I spent a few days down in Orlando last month for the PLANET Lawn Care Summit and Real Green Systems Users Conference. Together, they provide LCOs with some of the best education currently available on how to run their businesses better.
The week was chock full of sessions about mergers and acquisitions, technical updates on the latest products and other solid education that’s key for so many companies. But two speakers blew me away and illustrated the fact that there are a lot of smart people working very hard to put science and real numbers behind the green industry.
To wit: Dr. Mark Schmidt from John Deere and Mike Dukes from the University of Florida.
Schmidt, Deere’s chief scientist, heads up a brain trust of folks working on a concept called ecological services. It’s an idea that’s found purchase in the ag and forestry industries and makes sense for landscaping as well.
The goal is to assign values to the various pieces and parts that make up a landscape – the trees, the water reclamation ability, carbon sequestered, even the pleasure people get from taking a walk in the park – and use those numbers to show that in a true cost-benefit analysis, landscaping has a net benefit to the world.
Yes, it’s a bit harder to quantify and put a value on the pleasure of a long walk in the woods than the market price of a truckload of soybeans or pine boards. But the approach and the effort are laudable.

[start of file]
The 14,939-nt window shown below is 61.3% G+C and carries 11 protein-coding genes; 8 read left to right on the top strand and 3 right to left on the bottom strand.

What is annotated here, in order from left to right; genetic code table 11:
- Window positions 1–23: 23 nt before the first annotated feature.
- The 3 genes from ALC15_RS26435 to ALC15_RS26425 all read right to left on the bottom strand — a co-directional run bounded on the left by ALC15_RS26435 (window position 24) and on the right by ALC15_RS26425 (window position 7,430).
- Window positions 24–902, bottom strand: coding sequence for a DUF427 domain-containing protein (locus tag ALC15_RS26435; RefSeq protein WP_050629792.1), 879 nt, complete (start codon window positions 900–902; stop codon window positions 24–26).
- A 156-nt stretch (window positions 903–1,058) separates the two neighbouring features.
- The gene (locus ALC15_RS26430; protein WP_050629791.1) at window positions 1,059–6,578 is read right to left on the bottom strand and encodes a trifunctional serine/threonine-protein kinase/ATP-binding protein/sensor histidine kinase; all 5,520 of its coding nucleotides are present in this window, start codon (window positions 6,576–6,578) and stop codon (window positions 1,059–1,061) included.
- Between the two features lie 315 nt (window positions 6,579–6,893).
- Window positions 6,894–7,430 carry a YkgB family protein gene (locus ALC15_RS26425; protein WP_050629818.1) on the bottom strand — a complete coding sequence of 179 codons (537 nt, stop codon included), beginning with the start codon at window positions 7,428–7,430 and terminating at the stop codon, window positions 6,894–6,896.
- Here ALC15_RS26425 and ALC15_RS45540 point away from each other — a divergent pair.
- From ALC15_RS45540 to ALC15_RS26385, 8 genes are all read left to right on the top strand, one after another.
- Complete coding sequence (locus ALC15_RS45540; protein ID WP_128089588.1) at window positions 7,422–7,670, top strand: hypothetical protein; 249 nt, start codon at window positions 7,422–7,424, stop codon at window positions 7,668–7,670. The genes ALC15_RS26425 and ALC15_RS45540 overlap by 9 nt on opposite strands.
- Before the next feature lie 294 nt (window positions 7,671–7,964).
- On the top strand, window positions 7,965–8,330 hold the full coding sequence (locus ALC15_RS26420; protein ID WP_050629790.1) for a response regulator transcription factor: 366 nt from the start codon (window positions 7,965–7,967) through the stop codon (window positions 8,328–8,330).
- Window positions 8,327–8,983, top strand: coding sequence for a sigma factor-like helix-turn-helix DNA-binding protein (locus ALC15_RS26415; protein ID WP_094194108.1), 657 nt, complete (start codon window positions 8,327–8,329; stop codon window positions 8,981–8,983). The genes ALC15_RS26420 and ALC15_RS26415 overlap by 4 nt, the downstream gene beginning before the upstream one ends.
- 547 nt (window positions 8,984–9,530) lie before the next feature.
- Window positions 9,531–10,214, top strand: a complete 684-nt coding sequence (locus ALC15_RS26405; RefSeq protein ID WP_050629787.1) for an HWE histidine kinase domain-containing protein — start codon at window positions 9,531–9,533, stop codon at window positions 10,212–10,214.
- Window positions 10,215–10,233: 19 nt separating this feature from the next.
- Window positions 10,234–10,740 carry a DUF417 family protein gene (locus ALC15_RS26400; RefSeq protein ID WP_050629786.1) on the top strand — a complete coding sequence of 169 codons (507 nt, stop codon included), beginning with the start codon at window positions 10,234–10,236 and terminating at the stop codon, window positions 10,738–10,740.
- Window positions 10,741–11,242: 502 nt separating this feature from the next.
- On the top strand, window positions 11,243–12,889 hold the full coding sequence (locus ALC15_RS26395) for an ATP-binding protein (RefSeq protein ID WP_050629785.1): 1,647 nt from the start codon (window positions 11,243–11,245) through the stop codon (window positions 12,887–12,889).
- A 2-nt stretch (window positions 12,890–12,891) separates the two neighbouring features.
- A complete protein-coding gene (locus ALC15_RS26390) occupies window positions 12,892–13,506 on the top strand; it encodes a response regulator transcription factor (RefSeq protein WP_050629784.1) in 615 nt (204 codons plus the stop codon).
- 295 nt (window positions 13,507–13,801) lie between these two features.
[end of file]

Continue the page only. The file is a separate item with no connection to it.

The idea of ecological services moves the industry away from the idea that plants are pretty and nice, but not really necessary, and brings to the fore the idea that yes, landscapes are worth something, and likely worth more than a lot of people realize.
Second, Mike Dukes, a professor at the University of Florida, who’s working with the Southern Florida Water Management District to quantify the impact of smart controllers in various landscapes.
His work, among other things, is being used to develop standard irrigation codes for municipalities, so the industry gets a fair – and scientific – shake when it comes to regulations.
Third is our own report, Grow the Market. It’s the first post-recession study of consumer attitudes and how homeowners perceive landscapers. This first-of-its-kind report is designed to help landscapers and lawn care operators target customers more effectively and grow their market share intelligently.
Each of these three projects will help you grow and be more successful, either tomorrow or in the future. Some of the science may be wonky, but folks like Schmidt and Dukes are key to the long-term viability of the green industry.
– Chuck Bowen